Contract talks continue after ILWU’s West Coast pact expires
Fair wages and working conditions are key to keeping containers moving at the Port of Los Angeles. |

LOS ANGELES—With encouragement from Biden administration Labor Secretary Marty Walsh, talks between the International Longshore and Warehouse Union–the independent union which represents almost 23,000 West Coast dockworkers–and West Court port executives are continuing, even after ILWU’s current contract expired June 30.

In a joint statement, ILWU and the Pacific Maritime Association, the coalition of 29 ports from Seattle to San Diego, both added they want to avoid a lockout or a strike.

“While there will be no contract extension, cargo will keep moving, and normal operations will continue at the ports until an agreement can be reached,” they said.

Walsh, a Laborers Local 223 member, has been in contact with both sides almost daily, but he isn’t worried. And during a trip to Los Angeles on June 10, Biden met behind closed doors with both sides, Reuters added.

Both sides “continually tell me that we’re in a good place. It’s moving forward,” Walsh told trade publications for the maritime industry. “There’s been no issues that I’m aware of that have come up that have made either side concerned.” That includes port automation, he said.

The talks are important to keeping the nation’s creaky supply chain going, especially since the port of Los Angeles-Long Beach is the nation’s busiest. Some 40% of all imported goods come through the West Coast ports, with the largest share through L.A.-Long Beach.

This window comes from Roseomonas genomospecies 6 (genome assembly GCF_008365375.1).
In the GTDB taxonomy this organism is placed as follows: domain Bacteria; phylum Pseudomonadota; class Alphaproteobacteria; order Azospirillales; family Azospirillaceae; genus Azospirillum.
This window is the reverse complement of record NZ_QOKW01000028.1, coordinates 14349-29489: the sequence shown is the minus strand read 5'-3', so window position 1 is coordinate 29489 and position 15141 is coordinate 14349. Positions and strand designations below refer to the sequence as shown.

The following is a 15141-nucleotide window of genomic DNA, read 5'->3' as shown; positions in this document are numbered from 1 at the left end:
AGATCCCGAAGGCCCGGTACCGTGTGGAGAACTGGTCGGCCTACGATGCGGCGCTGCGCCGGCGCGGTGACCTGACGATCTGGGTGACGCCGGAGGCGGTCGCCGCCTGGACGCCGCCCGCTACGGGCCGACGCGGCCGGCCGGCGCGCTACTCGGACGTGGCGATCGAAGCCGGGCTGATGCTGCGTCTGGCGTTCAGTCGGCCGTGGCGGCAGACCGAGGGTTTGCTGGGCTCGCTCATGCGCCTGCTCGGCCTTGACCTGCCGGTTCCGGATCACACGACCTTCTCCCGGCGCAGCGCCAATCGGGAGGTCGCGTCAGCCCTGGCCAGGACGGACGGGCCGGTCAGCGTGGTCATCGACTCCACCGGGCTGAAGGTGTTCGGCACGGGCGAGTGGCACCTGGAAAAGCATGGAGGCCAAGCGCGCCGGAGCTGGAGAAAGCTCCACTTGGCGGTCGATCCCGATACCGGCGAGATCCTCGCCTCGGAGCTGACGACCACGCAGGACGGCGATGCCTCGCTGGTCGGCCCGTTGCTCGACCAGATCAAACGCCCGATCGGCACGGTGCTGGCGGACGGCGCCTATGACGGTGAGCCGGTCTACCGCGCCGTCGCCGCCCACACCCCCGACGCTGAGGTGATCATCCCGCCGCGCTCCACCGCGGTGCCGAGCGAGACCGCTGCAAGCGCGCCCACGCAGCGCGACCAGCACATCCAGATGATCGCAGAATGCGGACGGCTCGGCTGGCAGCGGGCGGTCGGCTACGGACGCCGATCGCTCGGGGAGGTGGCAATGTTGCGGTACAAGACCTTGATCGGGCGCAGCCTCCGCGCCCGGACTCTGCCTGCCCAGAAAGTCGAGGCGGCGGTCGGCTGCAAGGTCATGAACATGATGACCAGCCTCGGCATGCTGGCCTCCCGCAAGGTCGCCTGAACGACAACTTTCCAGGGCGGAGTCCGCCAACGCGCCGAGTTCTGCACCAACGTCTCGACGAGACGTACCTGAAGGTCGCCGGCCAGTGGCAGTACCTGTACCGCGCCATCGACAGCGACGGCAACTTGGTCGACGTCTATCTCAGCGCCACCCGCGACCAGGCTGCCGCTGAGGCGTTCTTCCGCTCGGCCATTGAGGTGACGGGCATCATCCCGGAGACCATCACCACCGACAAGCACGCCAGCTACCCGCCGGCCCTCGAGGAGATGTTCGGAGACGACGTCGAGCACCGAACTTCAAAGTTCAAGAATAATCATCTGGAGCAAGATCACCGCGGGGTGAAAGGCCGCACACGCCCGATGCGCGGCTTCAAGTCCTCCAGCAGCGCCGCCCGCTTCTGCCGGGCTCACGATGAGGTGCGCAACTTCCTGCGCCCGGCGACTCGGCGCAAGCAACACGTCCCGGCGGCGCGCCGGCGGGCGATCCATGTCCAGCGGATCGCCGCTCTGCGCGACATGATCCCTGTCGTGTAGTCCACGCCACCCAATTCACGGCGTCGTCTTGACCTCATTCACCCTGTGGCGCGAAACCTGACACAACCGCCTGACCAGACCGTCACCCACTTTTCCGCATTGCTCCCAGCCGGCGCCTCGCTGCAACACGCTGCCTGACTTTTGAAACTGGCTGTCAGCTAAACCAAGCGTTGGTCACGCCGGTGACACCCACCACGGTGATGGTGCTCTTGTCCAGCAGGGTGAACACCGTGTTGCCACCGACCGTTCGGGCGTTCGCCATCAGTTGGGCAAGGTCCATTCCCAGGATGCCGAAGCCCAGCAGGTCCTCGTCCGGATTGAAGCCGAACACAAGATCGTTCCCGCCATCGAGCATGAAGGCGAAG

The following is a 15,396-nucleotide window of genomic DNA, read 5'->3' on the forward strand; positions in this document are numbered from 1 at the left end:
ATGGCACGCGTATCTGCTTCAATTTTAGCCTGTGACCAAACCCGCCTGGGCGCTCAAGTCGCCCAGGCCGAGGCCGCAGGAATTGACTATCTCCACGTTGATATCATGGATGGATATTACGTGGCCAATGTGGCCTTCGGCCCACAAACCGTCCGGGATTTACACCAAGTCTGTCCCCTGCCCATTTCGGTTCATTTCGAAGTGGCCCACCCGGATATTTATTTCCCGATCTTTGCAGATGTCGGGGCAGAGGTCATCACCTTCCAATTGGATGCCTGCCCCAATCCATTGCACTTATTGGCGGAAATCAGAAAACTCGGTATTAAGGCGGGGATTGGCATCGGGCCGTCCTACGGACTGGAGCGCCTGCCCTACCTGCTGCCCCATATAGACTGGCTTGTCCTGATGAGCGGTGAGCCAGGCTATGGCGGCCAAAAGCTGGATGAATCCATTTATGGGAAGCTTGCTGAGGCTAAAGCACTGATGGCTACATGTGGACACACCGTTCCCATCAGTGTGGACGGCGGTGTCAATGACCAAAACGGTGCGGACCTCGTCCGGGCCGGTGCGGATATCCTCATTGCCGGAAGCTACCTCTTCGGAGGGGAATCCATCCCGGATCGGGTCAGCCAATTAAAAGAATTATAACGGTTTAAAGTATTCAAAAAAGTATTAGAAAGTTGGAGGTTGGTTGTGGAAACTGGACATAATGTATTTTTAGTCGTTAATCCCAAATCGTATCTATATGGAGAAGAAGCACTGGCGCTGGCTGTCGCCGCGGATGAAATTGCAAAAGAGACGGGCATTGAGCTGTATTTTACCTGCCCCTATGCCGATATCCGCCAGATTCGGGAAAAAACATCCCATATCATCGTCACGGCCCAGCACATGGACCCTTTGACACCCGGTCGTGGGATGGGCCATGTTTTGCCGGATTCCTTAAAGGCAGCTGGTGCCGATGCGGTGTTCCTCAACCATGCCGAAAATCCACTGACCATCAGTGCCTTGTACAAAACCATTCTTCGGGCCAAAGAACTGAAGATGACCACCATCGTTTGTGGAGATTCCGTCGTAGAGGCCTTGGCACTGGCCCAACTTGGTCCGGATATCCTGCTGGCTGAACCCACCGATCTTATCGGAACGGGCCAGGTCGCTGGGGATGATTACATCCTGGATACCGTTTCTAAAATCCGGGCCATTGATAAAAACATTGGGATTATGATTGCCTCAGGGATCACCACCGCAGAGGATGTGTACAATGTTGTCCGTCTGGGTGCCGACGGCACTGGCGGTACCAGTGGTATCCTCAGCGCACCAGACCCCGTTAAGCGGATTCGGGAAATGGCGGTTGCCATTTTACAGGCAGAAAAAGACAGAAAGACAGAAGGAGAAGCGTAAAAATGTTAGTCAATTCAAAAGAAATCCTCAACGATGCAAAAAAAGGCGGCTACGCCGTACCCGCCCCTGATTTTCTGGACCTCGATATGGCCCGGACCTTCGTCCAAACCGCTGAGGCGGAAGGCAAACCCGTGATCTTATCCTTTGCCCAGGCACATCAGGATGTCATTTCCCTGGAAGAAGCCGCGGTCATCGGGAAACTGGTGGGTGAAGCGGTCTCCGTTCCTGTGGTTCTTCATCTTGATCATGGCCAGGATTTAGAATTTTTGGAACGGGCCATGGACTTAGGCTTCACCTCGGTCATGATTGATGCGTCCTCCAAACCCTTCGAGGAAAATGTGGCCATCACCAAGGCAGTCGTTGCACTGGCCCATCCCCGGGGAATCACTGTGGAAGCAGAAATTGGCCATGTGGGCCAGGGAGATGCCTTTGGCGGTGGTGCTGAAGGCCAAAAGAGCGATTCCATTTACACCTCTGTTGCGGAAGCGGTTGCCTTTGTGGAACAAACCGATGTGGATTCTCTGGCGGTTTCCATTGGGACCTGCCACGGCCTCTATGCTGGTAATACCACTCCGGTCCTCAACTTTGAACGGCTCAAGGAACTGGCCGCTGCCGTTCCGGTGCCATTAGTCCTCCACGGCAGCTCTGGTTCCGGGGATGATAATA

They’re also important for Biden politically. The backups at the ports have aggravated shortages which in turn have helped sour the mood of millions of voters going into November.

Some shippers, eyeing current and longtime backups in L.A.-Long Beach—due to lack of railroad cars and crews thanks to those carriers’ job cuts—have started shifting cargo to the East and Gulf Coasts, news reports say.

Reuters added that as a result of those shifts, which send the cargo ships through the Panama Canal or, if they’re too big for its locks, around Cape Horn, backups at L.A.-Long Beach are lessening, while more goods are being unloaded at Houston, Savannah, Ga., and other East and Gulf Coast ports.

Members of the New Jersey-based International Longshoremen’s Association, an AFL-CIO member union, handle that added freight. And ILA “is behind you 100%” in solidarity with ILWU as it “engages in a wage scale negotiation” with the Pacific port owners group, ILA President Harold Daggett said in a video posted on his union’s website.

“I am confident” ILWU President “Willie Adams and his team are going to deliver a great contract for their membership,” Daggett added. He warned PMA: “Don’t try to play one coast against the other. That tactic ain’t gonna work,” since the unions talk daily. And Daggett had a nasty word about automation, too. It’s been a thorny issue in past contract talks.

“Automation does two things: It makes company owners rich and it makes longshore workers unemployed.”


Mark Gruenberg
Mark Gruenberg

Award-winning journalist Mark Gruenberg is head of the Washington, D.C., bureau of People's World. He is also the editor of the union news service Press Associates Inc. (PAI). Known for his reporting skills, sharp wit, and voluminous knowledge of history, Mark is a compassionate interviewer but tough when going after big corporations and their billionaire owners.